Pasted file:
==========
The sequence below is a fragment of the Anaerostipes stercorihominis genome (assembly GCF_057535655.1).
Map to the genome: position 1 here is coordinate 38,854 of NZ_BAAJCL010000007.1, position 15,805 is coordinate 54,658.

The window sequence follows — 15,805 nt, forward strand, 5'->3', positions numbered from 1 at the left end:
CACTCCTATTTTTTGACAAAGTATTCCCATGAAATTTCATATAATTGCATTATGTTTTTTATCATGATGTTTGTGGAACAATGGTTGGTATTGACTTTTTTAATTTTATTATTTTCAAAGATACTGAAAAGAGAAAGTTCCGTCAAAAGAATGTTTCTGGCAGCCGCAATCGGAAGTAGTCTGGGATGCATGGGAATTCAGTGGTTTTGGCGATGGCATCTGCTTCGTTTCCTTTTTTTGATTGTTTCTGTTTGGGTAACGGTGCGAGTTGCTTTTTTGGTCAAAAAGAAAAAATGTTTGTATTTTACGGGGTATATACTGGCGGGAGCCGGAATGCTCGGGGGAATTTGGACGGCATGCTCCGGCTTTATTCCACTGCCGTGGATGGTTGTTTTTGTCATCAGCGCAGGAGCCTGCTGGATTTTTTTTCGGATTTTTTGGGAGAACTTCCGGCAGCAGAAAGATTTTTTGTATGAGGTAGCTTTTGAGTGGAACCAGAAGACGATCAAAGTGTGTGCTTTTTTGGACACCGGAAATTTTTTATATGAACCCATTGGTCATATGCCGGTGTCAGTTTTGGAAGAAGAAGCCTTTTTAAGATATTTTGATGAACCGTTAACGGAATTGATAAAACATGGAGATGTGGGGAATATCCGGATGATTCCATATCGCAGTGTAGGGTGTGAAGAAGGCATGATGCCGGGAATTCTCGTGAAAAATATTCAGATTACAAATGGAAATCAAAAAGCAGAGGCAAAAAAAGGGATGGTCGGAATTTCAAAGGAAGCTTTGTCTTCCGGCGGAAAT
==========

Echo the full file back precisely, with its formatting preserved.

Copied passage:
The sequence below is a fragment of the Anaerostipes stercorihominis genome (assembly GCF_057535655.1).
Map to the genome: position 1 here is coordinate 38,854 of NZ_BAAJCL010000007.1, position 15,805 is coordinate 54,658.

The window sequence follows — 15,805 nt, forward strand, 5'->3', positions numbered from 1 at the left end:
CACTCCTATTTTTTGACAAAGTATTCCCATGAAATTTCATATAATTGCATTATGTTTTTTATCATGATGTTTGTGGAACAATGGTTGGTATTGACTTTTTTAATTTTATTATTTTCAAAGATACTGAAAAGAGAAAGTTCCGTCAAAAGAATGTTTCTGGCAGCCGCAATCGGAAGTAGTCTGGGATGCATGGGAATTCAGTGGTTTTGGCGATGGCATCTGCTTCGTTTCCTTTTTTTGATTGTTTCTGTTTGGGTAACGGTGCGAGTTGCTTTTTTGGTCAAAAAGAAAAAATGTTTGTATTTTACGGGGTATATACTGGCGGGAGCCGGAATGCTCGGGGGAATTTGGACGGCATGCTCCGGCTTTATTCCACTGCCGTGGATGGTTGTTTTTGTCATCAGCGCAGGAGCCTGCTGGATTTTTTTTCGGATTTTTTGGGAGAACTTCCGGCAGCAGAAAGATTTTTTGTATGAGGTAGCTTTTGAGTGGAACCAGAAGACGATCAAAGTGTGTGCTTTTTTGGACACCGGAAATTTTTTATATGAACCCATTGGTCATATGCCGGTGTCAGTTTTGGAAGAAGAAGCCTTTTTAAGATATTTTGATGAACCGTTAACGGAATTGATAAAACATGGAGATGTGGGGAATATCCGGATGATTCCATATCGCAGTGTAGGGTGTGAAGAAGGCATGATGCCGGGAATTCTCGTGAAAAATATTCAGATTACAAATGGAAATCAAAAAGCAGAGGCAAAAAAAGGGATGGTCGGAATTTCAAAGGAAGCTTTGTCTTCCGGCGGAAAT